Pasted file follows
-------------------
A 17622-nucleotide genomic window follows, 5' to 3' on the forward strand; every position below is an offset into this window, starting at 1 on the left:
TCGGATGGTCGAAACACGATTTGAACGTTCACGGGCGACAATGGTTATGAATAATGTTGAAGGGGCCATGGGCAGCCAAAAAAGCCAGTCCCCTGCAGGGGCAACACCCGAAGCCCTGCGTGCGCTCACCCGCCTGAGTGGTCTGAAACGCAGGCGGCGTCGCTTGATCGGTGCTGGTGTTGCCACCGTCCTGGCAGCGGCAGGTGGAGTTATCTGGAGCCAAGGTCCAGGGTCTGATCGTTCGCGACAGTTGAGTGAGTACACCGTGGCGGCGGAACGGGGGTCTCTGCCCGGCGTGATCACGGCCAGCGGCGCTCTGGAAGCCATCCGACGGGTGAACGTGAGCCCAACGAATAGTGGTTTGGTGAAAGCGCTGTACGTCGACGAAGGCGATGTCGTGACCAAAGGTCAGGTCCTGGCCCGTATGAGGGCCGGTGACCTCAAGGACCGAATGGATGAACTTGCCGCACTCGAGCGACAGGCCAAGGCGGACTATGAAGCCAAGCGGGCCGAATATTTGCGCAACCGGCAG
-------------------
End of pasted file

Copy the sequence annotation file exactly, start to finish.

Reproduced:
A 17622-nucleotide genomic window follows, 5' to 3' on the forward strand; every position below is an offset into this window, starting at 1 on the left:
TCGGATGGTCGAAACACGATTTGAACGTTCACGGGCGACAATGGTTATGAATAATGTTGAAGGGGCCATGGGCAGCCAAAAAAGCCAGTCCCCTGCAGGGGCAACACCCGAAGCCCTGCGTGCGCTCACCCGCCTGAGTGGTCTGAAACGCAGGCGGCGTCGCTTGATCGGTGCTGGTGTTGCCACCGTCCTGGCAGCGGCAGGTGGAGTTATCTGGAGCCAAGGTCCAGGGTCTGATCGTTCGCGACAGTTGAGTGAGTACACCGTGGCGGCGGAACGGGGGTCTCTGCCCGGCGTGATCACGGCCAGCGGCGCTCTGGAAGCCATCCGACGGGTGAACGTGAGCCCAACGAATAGTGGTTTGGTGAAAGCGCTGTACGTCGACGAAGGCGATGTCGTGACCAAAGGTCAGGTCCTGGCCCGTATGAGGGCCGGTGACCTCAAGGACCGAATGGATGAACTTGCCGCACTCGAGCGACAGGCCAAGGCGGACTATGAAGCCAAGCGGGCCGAATATTTGCGCAACCGGCAG